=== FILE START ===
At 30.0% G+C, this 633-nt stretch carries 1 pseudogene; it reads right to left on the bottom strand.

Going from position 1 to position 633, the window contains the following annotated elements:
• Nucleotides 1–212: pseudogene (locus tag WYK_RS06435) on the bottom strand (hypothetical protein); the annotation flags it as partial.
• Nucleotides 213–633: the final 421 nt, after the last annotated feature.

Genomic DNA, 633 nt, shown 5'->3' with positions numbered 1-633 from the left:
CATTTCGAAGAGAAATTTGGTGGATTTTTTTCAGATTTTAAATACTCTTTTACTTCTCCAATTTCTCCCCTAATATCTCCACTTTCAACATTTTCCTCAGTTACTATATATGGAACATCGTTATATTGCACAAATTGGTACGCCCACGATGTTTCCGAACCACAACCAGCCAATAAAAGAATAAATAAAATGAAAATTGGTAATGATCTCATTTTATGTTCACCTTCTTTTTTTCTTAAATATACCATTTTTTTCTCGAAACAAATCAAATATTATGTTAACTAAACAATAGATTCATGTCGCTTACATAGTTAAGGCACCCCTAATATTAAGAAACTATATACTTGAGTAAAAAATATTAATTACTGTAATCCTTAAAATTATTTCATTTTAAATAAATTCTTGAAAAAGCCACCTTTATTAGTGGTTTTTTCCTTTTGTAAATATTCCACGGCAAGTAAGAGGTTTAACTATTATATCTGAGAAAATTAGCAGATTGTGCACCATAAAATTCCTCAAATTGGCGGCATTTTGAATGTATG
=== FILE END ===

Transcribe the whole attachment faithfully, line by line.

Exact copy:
At 30.0% G+C, this 633-nt stretch carries 1 pseudogene; it reads right to left on the bottom strand.

Going from position 1 to position 633, the window contains the following annotated elements:
• Nucleotides 1–212: pseudogene (locus tag WYK_RS06435) on the bottom strand (hypothetical protein); the annotation flags it as partial.
• Nucleotides 213–633: the final 421 nt, after the last annotated feature.

Genomic DNA, 633 nt, shown 5'->3' with positions numbered 1-633 from the left:
CATTTCGAAGAGAAATTTGGTGGATTTTTTTCAGATTTTAAATACTCTTTTACTTCTCCAATTTCTCCCCTAATATCTCCACTTTCAACATTTTCCTCAGTTACTATATATGGAACATCGTTATATTGCACAAATTGGTACGCCCACGATGTTTCCGAACCACAACCAGCCAATAAAAGAATAAATAAAATGAAAATTGGTAATGATCTCATTTTATGTTCACCTTCTTTTTTTCTTAAATATACCATTTTTTTCTCGAAACAAATCAAATATTATGTTAACTAAACAATAGATTCATGTCGCTTACATAGTTAAGGCACCCCTAATATTAAGAAACTATATACTTGAGTAAAAAATATTAATTACTGTAATCCTTAAAATTATTTCATTTTAAATAAATTCTTGAAAAAGCCACCTTTATTAGTGGTTTTTTCCTTTTGTAAATATTCCACGGCAAGTAAGAGGTTTAACTATTATATCTGAGAAAATTAGCAGATTGTGCACCATAAAATTCCTCAAATTGGCGGCATTTTGAATGTATG